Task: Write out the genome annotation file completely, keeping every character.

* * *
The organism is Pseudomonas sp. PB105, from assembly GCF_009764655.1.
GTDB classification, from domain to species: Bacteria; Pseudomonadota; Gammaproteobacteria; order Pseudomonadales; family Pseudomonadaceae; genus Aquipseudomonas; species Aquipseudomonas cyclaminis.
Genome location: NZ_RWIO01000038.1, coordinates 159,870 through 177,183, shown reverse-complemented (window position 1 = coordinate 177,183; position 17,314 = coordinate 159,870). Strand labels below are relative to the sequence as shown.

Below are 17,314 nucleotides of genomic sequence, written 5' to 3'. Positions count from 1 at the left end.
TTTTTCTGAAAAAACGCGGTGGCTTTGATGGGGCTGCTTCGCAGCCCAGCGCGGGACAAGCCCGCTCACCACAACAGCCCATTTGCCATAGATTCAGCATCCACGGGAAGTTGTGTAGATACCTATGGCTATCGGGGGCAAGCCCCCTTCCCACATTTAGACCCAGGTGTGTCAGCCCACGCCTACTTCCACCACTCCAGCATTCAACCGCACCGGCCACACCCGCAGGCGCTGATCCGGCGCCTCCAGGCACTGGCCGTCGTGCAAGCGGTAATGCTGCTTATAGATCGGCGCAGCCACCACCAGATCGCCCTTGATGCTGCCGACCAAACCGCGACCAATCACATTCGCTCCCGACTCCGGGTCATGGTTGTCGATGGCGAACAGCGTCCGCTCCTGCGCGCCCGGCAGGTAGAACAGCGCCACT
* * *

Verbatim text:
The organism is Pseudomonas sp. PB105, from assembly GCF_009764655.1.
GTDB classification, from domain to species: Bacteria; Pseudomonadota; Gammaproteobacteria; order Pseudomonadales; family Pseudomonadaceae; genus Aquipseudomonas; species Aquipseudomonas cyclaminis.
Genome location: NZ_RWIO01000038.1, coordinates 159,870 through 177,183, shown reverse-complemented (window position 1 = coordinate 177,183; position 17,314 = coordinate 159,870). Strand labels below are relative to the sequence as shown.

Below are 17,314 nucleotides of genomic sequence, written 5' to 3'. Positions count from 1 at the left end.
TTTTTCTGAAAAAACGCGGTGGCTTTGATGGGGCTGCTTCGCAGCCCAGCGCGGGACAAGCCCGCTCACCACAACAGCCCATTTGCCATAGATTCAGCATCCACGGGAAGTTGTGTAGATACCTATGGCTATCGGGGGCAAGCCCCCTTCCCACATTTAGACCCAGGTGTGTCAGCCCACGCCTACTTCCACCACTCCAGCATTCAACCGCACCGGCCACACCCGCAGGCGCTGATCCGGCGCCTCCAGGCACTGGCCGTCGTGCAAGCGGTAATGCTGCTTATAGATCGGCGCAGCCACCACCAGATCGCCCTTGATGCTGCCGACCAAACCGCGACCAATCACATTCGCTCCCGACTCCGGGTCATGGTTGTCGATGGCGAACAGCGTCCGCTCCTGCGCGCCCGGCAGGTAGAACAGCGCCACT